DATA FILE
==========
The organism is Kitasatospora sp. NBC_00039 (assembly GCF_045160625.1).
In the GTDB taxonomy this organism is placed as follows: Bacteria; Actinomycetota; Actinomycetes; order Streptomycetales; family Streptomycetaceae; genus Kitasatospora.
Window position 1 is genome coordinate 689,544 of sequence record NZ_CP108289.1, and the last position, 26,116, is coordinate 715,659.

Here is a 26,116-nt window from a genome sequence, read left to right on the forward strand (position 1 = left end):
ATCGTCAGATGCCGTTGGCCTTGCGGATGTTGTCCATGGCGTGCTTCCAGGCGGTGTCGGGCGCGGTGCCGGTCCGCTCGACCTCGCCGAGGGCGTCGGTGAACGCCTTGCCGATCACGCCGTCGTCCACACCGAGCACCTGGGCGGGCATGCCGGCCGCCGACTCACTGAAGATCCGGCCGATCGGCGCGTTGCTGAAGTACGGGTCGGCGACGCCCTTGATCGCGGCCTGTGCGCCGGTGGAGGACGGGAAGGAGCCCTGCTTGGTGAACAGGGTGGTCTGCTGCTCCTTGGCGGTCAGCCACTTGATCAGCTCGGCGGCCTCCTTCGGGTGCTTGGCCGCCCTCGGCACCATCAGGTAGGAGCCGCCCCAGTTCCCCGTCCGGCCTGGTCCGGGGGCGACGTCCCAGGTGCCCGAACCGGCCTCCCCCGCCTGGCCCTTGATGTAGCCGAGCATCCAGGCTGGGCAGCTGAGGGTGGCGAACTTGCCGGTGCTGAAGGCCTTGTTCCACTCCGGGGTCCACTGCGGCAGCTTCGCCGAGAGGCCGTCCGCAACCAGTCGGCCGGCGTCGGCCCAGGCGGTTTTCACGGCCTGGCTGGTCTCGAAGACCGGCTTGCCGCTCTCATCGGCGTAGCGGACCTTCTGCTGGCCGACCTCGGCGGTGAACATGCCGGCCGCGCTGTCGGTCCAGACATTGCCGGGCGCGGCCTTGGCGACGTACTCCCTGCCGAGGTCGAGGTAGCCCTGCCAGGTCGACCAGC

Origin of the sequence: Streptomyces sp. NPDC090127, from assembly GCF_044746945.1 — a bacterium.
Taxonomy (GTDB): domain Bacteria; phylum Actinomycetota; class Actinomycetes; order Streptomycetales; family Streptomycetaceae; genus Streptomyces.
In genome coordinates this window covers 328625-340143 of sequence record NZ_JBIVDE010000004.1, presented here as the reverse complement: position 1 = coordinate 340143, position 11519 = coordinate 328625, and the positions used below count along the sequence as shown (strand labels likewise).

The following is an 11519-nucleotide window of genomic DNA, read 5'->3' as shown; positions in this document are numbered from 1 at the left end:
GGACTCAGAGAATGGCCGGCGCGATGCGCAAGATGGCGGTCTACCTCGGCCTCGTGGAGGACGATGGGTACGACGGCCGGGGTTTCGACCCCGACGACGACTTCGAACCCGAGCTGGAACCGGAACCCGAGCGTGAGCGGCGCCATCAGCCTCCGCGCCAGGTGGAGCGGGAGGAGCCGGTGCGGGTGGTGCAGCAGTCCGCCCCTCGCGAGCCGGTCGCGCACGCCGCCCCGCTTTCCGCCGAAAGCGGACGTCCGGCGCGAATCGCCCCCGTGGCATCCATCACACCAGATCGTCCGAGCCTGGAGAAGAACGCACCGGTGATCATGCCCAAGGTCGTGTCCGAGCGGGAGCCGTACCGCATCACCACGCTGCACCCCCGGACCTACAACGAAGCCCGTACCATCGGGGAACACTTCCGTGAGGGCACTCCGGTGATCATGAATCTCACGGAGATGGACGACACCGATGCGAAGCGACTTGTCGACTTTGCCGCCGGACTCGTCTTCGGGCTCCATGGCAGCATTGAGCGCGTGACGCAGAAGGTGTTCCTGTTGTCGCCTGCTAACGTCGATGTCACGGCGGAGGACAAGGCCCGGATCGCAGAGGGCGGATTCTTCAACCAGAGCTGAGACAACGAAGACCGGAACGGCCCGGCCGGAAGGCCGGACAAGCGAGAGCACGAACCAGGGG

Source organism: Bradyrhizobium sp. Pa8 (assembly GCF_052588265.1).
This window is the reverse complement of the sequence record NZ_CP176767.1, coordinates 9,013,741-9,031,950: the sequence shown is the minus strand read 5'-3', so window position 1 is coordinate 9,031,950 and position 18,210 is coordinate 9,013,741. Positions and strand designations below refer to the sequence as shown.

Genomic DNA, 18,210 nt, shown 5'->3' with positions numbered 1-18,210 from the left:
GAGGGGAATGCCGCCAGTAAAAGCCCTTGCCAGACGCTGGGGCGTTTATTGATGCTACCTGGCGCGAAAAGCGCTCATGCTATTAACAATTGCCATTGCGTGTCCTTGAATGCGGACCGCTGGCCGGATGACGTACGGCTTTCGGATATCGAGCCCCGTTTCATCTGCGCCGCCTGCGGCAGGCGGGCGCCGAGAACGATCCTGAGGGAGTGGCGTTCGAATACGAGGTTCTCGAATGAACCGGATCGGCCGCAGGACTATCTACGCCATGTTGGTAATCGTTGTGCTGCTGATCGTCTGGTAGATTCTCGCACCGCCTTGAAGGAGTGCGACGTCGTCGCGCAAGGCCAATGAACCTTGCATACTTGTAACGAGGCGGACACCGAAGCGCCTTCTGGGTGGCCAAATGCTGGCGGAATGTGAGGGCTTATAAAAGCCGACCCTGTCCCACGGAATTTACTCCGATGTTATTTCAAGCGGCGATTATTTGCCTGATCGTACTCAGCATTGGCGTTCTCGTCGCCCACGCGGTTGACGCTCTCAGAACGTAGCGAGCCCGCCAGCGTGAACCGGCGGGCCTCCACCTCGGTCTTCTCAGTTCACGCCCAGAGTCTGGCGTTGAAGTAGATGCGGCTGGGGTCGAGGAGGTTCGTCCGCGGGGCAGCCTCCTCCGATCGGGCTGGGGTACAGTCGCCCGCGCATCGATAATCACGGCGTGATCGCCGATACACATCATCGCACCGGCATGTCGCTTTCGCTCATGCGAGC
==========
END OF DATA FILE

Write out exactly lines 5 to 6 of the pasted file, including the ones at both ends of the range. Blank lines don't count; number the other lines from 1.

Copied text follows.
ATCGTCAGATGCCGTTGGCCTTGCGGATGTTGTCCATGGCGTGCTTCCAGGCGGTGTCGGGCGCGGTGCCGGTCCGCTCGACCTCGCCGAGGGCGTCGGTGAACGCCTTGCCGATCACGCCGTCGTCCACACCGAGCACCTGGGCGGGCATGCCGGCCGCCGACTCACTGAAGATCCGGCCGATCGGCGCGTTGCTGAAGTACGGGTCGGCGACGCCCTTGATCGCGGCCTGTGCGCCGGTGGAGGACGGGAAGGAGCCCTGCTTGGTGAACAGGGTGGTCTGCTGCTCCTTGGCGGTCAGCCACTTGATCAGCTCGGCGGCCTCCTTCGGGTGCTTGGCCGCCCTCGGCACCATCAGGTAGGAGCCGCCCCAGTTCCCCGTCCGGCCTGGTCCGGGGGCGACGTCCCAGGTGCCCGAACCGGCCTCCCCCGCCTGGCCCTTGATGTAGCCGAGCATCCAGGCTGGGCAGCTGAGGGTGGCGAACTTGCCGGTGCTGAAGGCCTTGTTCCACTCCGGGGTCCACTGCGGCAGCTTCGCCGAGAGGCCGTCCGCAACCAGTCGGCCGGCGTCGGCCCAGGCGGTTTTCACGGCCTGGCTGGTCTCGAAGACCGGCTTGCCGCTCTCATCGGCGTAGCGGACCTTCTGCTGGCCGACCTCGGCGGTGAACATGCCGGCCGCGCTGTCGGTCCAGACATTGCCGGGCGCGGCCTTGGCGACGTACTCCCTGCCGAGGTCGAGGTAGCCCTGCCAGGTCGACCAGC

Origin of the sequence: Streptomyces sp. NPDC090127, from assembly GCF_044746945.1 — a bacterium.